F. K. Avornyo
The author is a Principal Research Scientist at the Animal Research Institute of the Council for Scientific and Industrial Research in Ghana. He has been working as a research scientist for the past 20 years. He holds a PhD from the University of Cambridge, UK in 2000 where he did his dissertation in Ruminant Nutrition. He completed his first degree in the year 1992 with a first class honours in Animal Science. He completed an MSc. Programme in Sustainable Agriculture at the University of London in the year 1995. He has executed over 10 research projects on the guinea fowl on topics ranging from keet mortality, production, profitability and improving quality of guinea fowl feed. His research efforts are aimed at improving the livestock industry with an interest in enhancing nutrition and income security of poor rural households. . He was the Vice Chair of a Guinea Fowl Value Chain Committee in Ghana from 2007 to 2013. He was part of a team that developed a National Strategic Plan for the guinea fowl and he is also a member of an Experts Business Development Team on the guinea fowl in Ghana. He advises the Ghanaian government on livestock policy issues and contributes to the training of agricultural staff, development workers, university students and farmers to facilitate technology transfer. He has therefore undertaken over 20 training sessions in various aspects of production and commercialization of guinea fowl production. He has been appointed to teach a postgraduate course in Animal Nutrition at the Council for Scientific and Industrial Research College of Science and Technology. He has published 22 papers on the guinea fowl (5 referred journal papers, 5 conference papers, 6 magazine articles, 5 technical reports and 1 manual). His hobbies include caring for animals and watching documentaries.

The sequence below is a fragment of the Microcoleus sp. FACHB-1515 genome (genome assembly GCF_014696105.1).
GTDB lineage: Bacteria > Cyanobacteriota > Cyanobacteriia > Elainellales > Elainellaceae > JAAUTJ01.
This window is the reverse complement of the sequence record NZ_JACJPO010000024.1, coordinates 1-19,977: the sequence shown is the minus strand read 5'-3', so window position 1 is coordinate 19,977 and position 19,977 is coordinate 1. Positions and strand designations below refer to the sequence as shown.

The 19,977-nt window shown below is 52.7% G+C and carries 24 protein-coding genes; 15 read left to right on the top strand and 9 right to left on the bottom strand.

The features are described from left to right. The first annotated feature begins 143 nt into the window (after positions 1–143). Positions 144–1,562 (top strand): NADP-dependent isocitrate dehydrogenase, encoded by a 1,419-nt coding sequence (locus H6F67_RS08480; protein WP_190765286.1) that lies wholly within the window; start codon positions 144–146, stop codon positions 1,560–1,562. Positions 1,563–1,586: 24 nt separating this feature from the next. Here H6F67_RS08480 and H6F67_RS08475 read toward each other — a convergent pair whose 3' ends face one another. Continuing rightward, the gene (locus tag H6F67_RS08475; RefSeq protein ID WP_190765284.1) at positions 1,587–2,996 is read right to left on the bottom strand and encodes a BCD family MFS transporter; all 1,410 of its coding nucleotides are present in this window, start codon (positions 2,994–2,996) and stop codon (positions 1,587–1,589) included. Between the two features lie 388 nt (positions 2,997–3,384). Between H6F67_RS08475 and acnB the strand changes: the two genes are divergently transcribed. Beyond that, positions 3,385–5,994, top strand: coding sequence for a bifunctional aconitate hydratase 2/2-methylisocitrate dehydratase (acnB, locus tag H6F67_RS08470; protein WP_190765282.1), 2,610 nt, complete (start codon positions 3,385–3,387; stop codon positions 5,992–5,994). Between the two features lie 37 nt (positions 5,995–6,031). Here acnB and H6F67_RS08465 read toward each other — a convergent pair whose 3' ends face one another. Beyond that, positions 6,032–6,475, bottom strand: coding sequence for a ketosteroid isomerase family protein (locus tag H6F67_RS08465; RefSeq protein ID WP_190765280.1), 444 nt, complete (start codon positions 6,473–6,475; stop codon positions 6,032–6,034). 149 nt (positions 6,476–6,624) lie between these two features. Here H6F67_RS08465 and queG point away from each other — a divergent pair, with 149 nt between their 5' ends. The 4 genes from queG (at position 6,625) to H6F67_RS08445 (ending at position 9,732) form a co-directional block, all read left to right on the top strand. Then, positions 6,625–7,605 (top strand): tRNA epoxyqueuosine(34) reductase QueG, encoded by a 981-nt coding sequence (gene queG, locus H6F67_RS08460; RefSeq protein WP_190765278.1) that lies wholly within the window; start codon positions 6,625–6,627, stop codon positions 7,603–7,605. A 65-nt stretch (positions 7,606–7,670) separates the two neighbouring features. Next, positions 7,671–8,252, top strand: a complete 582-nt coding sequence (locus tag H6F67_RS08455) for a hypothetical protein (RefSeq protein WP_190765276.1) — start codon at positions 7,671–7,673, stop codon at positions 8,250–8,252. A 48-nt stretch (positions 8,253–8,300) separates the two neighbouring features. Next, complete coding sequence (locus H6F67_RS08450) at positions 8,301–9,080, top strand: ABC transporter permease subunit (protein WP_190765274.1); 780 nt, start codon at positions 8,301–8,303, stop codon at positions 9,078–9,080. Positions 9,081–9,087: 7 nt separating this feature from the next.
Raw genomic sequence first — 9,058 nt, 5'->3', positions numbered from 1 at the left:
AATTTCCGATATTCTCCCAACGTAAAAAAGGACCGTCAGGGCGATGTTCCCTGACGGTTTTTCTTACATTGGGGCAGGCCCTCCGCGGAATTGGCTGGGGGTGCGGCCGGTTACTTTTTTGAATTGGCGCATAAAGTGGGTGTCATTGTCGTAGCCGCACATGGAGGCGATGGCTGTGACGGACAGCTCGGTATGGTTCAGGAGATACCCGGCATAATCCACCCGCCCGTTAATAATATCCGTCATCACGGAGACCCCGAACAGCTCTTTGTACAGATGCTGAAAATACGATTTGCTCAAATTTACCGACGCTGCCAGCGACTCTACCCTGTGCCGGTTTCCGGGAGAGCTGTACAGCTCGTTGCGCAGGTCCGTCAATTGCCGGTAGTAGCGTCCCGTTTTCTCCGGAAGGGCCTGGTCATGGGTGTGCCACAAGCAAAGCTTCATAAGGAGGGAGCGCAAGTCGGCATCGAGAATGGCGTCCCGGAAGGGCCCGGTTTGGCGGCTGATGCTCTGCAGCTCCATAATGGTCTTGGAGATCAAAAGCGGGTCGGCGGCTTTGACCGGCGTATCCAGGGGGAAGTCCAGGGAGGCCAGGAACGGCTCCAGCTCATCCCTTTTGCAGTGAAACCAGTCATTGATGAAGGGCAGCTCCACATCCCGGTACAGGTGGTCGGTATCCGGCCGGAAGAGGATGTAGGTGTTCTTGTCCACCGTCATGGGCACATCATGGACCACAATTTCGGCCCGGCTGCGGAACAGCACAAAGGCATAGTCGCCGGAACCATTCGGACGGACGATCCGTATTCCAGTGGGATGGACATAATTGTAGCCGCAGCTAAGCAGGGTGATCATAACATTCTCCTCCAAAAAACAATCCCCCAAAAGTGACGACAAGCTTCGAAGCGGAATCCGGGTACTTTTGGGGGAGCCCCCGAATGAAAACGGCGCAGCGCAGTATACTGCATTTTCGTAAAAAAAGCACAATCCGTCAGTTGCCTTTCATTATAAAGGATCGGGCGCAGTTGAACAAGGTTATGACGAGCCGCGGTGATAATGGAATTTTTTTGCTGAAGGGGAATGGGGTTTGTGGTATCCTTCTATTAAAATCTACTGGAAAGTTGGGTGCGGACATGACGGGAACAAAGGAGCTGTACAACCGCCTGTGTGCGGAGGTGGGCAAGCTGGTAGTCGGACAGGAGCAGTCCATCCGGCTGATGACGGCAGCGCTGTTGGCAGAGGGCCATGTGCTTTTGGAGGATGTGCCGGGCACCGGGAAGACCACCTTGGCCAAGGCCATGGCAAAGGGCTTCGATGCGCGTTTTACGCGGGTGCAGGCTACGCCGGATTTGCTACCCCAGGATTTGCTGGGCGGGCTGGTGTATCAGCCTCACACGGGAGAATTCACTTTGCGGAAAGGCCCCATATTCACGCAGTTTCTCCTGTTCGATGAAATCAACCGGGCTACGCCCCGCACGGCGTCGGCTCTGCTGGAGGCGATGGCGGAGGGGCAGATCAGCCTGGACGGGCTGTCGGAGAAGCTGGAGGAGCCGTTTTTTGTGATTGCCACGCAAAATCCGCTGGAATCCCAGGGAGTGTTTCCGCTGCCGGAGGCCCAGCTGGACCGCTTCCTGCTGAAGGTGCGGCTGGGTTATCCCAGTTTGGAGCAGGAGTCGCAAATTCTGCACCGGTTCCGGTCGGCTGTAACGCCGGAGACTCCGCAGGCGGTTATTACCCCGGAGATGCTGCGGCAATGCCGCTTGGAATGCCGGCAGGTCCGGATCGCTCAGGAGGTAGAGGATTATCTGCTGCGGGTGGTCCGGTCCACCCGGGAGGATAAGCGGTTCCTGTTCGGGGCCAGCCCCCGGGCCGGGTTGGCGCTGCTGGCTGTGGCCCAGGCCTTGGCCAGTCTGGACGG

Smallholder Helmeted Guinea Fowl Production in the Tropics
by F. K. Avornyo
Good medication regimen and microclimate control are the main solutions to the problem of keet mortality. Sex ratio between guinea hens and cocks must be right. Hatching eggs should not be stored for long. Brooder guards should be installed to prevent stampede. Records should be kept for good assessment of the enterprise. Proper transportation of birds is absolutely important to avoid mortality.
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